Nanotechnology has been around for thousands of years, says Nanofilm CEO Scott Rickert in an article for Virtual Strategy Magazine. He wonders how it got tagged as something new and unknown – and therefore, impliedly, worth being careful with.
Stating, as Mr. Rickert does, that nanoparticles have been around for four thousand years, and that humans have, for the most part completely unknowingly, been using nanotechnology for things like fighting bacteria, does not a defense make that using nanotechnology for any purpose is inherently and automatically safe.
After all, it’s well known that asbestos, which occurs naturally in pockets all over the world, has been being used by humans for thousands of years. Flame-proofing tablecloths was just one of the reasons ancient Romans used asbestos. And yet early history reports Roman slaves who worked with the material as sickening and dying of respiratory problems. Yet science didn’t make the definitive connection between asbestos fibers and deadly diseases of the lungs until the early 20th century.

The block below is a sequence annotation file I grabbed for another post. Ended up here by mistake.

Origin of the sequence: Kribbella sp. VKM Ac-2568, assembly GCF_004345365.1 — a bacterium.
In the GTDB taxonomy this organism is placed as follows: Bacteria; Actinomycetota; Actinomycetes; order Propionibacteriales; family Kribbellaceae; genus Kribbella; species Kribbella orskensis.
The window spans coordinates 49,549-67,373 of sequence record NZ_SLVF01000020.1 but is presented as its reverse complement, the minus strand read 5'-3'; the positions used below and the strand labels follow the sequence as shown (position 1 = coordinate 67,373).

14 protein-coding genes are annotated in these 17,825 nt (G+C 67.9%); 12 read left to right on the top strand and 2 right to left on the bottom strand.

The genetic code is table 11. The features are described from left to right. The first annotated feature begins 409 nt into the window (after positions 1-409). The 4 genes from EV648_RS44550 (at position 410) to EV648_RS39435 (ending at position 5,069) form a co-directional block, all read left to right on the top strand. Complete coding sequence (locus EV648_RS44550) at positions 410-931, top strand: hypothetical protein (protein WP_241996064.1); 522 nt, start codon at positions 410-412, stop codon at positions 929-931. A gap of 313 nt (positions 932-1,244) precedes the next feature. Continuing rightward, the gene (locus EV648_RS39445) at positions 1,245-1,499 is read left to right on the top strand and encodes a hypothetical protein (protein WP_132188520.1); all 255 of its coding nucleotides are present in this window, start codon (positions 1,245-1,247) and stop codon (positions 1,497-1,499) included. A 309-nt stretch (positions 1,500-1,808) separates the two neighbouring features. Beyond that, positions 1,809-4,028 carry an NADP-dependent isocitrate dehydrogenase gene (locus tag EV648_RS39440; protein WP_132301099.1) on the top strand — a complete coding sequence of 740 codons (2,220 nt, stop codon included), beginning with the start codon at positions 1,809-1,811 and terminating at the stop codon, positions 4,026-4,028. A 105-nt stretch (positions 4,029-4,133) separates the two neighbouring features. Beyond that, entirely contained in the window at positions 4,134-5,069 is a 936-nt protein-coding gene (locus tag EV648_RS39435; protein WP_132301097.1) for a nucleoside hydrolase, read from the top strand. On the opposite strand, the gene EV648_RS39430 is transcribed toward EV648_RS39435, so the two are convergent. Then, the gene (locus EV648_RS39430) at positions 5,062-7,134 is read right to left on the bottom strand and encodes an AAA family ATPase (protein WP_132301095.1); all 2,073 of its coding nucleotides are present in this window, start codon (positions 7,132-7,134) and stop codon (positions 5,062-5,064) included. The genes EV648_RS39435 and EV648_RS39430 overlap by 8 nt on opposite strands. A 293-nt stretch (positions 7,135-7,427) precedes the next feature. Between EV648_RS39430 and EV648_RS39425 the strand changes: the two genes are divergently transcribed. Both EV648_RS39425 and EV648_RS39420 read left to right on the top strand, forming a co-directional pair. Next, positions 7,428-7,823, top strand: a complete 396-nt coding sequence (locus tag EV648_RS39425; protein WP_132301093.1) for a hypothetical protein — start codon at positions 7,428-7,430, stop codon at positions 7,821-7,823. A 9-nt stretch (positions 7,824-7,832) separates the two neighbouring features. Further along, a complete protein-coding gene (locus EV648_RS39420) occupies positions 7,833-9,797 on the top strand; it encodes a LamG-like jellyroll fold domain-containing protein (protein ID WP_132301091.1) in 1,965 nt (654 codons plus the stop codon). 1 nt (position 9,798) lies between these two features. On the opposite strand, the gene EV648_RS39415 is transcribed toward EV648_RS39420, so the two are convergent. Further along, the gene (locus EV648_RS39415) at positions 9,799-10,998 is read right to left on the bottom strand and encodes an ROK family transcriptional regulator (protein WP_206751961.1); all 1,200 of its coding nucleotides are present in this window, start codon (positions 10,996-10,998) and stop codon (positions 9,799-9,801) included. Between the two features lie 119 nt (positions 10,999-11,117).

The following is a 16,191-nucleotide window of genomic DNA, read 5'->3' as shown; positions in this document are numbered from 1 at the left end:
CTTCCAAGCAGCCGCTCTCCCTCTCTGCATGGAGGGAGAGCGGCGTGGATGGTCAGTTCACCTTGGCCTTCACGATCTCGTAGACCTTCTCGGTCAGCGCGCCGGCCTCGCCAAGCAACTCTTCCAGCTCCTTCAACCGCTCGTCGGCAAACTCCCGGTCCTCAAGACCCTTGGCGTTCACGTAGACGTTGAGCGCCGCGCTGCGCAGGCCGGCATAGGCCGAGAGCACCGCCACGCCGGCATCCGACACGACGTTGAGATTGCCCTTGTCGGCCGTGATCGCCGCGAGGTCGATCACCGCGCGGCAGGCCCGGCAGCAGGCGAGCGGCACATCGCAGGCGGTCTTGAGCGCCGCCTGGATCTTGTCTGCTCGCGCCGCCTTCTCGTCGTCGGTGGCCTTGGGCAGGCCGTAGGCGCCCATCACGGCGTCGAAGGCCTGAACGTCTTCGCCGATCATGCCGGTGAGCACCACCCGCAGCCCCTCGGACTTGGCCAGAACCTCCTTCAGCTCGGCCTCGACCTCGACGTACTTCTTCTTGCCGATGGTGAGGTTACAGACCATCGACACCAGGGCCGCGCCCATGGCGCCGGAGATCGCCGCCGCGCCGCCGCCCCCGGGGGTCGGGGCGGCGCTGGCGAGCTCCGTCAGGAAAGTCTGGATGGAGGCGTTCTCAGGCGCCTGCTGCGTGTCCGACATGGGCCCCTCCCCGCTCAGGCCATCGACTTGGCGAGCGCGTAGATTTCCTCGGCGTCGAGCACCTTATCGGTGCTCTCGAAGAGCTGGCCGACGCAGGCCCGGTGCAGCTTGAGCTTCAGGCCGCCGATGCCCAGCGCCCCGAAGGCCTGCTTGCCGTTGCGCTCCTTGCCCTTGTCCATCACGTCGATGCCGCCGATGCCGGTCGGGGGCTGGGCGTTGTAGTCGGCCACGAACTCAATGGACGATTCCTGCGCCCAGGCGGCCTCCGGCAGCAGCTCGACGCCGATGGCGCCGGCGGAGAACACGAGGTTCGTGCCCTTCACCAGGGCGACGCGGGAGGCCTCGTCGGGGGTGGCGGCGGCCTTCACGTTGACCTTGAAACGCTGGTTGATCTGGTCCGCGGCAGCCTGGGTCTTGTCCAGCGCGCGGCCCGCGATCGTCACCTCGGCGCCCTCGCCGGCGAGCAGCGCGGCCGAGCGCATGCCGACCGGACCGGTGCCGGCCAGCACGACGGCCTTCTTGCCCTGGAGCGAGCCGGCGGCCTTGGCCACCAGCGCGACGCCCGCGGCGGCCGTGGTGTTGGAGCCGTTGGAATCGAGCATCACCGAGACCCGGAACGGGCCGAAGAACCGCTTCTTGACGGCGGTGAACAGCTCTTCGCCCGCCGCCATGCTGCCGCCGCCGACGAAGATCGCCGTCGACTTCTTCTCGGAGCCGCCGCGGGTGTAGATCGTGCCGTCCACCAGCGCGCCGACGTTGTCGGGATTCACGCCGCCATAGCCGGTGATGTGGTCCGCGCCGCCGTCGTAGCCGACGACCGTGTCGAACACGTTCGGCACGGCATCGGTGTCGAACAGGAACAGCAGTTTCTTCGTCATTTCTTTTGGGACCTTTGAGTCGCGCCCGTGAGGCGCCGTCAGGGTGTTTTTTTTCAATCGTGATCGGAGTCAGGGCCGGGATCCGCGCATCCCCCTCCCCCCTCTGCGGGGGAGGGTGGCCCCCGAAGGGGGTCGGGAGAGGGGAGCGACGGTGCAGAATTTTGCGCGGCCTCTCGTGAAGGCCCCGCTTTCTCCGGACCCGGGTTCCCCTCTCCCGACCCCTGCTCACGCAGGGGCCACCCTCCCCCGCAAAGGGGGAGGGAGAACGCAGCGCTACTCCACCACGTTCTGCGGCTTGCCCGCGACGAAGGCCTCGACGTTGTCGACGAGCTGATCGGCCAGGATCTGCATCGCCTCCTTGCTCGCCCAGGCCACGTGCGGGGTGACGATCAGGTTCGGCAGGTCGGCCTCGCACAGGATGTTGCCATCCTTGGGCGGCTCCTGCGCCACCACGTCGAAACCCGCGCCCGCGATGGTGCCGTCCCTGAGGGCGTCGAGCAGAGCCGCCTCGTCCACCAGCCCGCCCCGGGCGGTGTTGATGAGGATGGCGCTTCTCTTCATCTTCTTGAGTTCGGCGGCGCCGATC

When you consider it can take 20, 30 or even 50 years for the effects of asbestos fibers to result in killer diseases like mesothelioma, asbestosis and other cancers, it’s easy to see how companies that stand to make a mint from manufacturing such a material might be hesitant to publish any evidence that working with the material can eventually lead to disability and death.
It costs big money to put appropriate safety measures in place to protect workers from inhaling or ingesting the type of sub-microscopically tiny fibers that make up asbestos and nanotubes and fibers. And there’s plenty of evidence now that certain nanomaterials are indeed made up of the same-sized fibers as asbestos.
While no one wants to stop science from continuing to research what wonderful things we can do with nanomaterials, no one on the other hand needs to make a killing – financially or otherwise – by taking on such work and sacrificing workers’ health in order to make a bigger profit.